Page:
This is from a Riverside Press-Enterprise report this week: “There’s no way Southern California’s highly populated counties can meet Gov. Gavin Newsom’s benchmarks … supervisors in several counties said.” In other words, Newsom has set a bar for reopening — but the bar is inordinately high. How magnanimous of him.

And forget about such things as local decision-making. “The governor’s been saying that he wants a bottom up process … with respect to reopening — but it’s been nothing but top down, for seven weeks,” Assemblyman Jordan Cunningham, a Republican from the Central Coast, told Politico last week.

As the COVID-19 crisis was unfolding, Newsom declared that California was essentially a nation-state that could go its own way. As the Atlantic reported, he “invoked California’s power as a ‘nation-state’ to announce that it would lend 500 state-owned ventilators to other COVID-19 hot spots in need, and would use its immense budget surplus to start an almost $1 billion supply chain from China to import 200 million respiratory and surgical masks.”

Despite the bravado, those mask deals didn’t work as planned, with even a normally deferential Democratic Legislature probing their details and secrecy. News reports pointed to three “failed or incomplete deals” for protective equipment, as the mainstream CalMatters noted.

The funniest part of this nation-state shtick came on Monday, when Newsom and the governors of four other Western states (Washington, Oregon, Nevada, and Colorado) asked the feds for a $1 trillion — yes, trillion with a “t” — bailout. If California is a nation-state, then why should it ask for money from the United States Treasury? Perhaps we should think of it as a request for foreign aid.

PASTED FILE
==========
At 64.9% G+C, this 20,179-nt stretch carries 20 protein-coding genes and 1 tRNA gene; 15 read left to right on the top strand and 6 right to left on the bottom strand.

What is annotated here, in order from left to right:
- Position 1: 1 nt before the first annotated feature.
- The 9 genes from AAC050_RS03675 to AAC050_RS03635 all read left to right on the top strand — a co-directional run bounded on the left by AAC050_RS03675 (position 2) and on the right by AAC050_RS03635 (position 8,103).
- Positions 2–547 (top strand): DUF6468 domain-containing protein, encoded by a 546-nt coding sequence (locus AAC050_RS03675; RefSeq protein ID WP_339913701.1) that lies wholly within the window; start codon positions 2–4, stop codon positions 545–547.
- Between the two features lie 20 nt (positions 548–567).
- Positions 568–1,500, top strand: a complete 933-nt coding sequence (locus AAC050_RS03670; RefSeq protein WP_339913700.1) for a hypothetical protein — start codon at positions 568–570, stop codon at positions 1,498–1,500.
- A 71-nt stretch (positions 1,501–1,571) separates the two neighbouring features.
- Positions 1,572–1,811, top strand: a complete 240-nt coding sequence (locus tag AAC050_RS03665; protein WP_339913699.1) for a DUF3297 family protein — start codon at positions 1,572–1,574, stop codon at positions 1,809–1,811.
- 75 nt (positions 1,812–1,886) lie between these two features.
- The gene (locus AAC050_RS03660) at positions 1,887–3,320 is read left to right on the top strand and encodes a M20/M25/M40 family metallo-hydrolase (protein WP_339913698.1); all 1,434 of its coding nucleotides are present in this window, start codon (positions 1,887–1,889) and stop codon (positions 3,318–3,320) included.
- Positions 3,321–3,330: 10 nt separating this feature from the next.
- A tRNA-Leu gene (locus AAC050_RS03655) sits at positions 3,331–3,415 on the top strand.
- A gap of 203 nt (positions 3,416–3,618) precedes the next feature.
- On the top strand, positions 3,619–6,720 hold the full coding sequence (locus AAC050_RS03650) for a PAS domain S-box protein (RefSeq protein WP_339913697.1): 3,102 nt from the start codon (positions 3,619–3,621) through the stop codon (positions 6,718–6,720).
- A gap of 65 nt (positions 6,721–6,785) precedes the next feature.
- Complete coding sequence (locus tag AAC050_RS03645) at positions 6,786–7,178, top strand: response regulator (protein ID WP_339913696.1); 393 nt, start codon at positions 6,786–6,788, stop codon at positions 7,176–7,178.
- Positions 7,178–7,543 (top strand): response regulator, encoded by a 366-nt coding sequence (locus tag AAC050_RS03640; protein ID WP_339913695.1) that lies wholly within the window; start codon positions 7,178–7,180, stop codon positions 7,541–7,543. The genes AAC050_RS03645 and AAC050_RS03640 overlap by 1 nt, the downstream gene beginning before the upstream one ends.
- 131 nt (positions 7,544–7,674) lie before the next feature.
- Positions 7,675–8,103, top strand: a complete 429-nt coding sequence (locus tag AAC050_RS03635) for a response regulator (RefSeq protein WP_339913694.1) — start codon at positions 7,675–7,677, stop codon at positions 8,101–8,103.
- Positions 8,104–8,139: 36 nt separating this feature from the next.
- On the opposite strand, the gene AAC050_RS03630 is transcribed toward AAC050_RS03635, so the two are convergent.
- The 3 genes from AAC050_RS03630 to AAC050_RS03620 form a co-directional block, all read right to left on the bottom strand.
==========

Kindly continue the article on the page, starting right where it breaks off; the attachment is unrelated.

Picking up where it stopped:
The state’s budget now is a mess, of course, with a projected $54 billion deficit and a pension system that’s in deep doo-doo. Say what you will about former Gov. Jerry Brown, but he repeatedly warned about an eventual recession. Yet lawmakers largely ignored him. Now, they’re expecting people in states that are far more frugal to bail them out.

The California Supreme Court now is hearing a case that could reform the so-called California Rule, which forbids the future reduction of pensions. A good decision could offer a lifeline, but it’s too little, too late. Perhaps the lockdowns will really end when the Trump administration laughs off this bailout request and unions recognize that unless the economy opens up that government retirees might take a haircut, even if it’s still illegal to go to a salon and get one.

Or maybe they will end when more California big businesses — the ones that pay the bulk of taxes in the state’s capital-gains-dependent budget — follow the lead of Elon Musk, who threatened to move his company elsewhere. A leftist lawmaker tweeted in response, “F*** Elon Musk,” but Musk stuck to his guns — and Alameda County relented and let him reopen. We’ll see how it unfolds, but for now we live at the mercy of our great leader.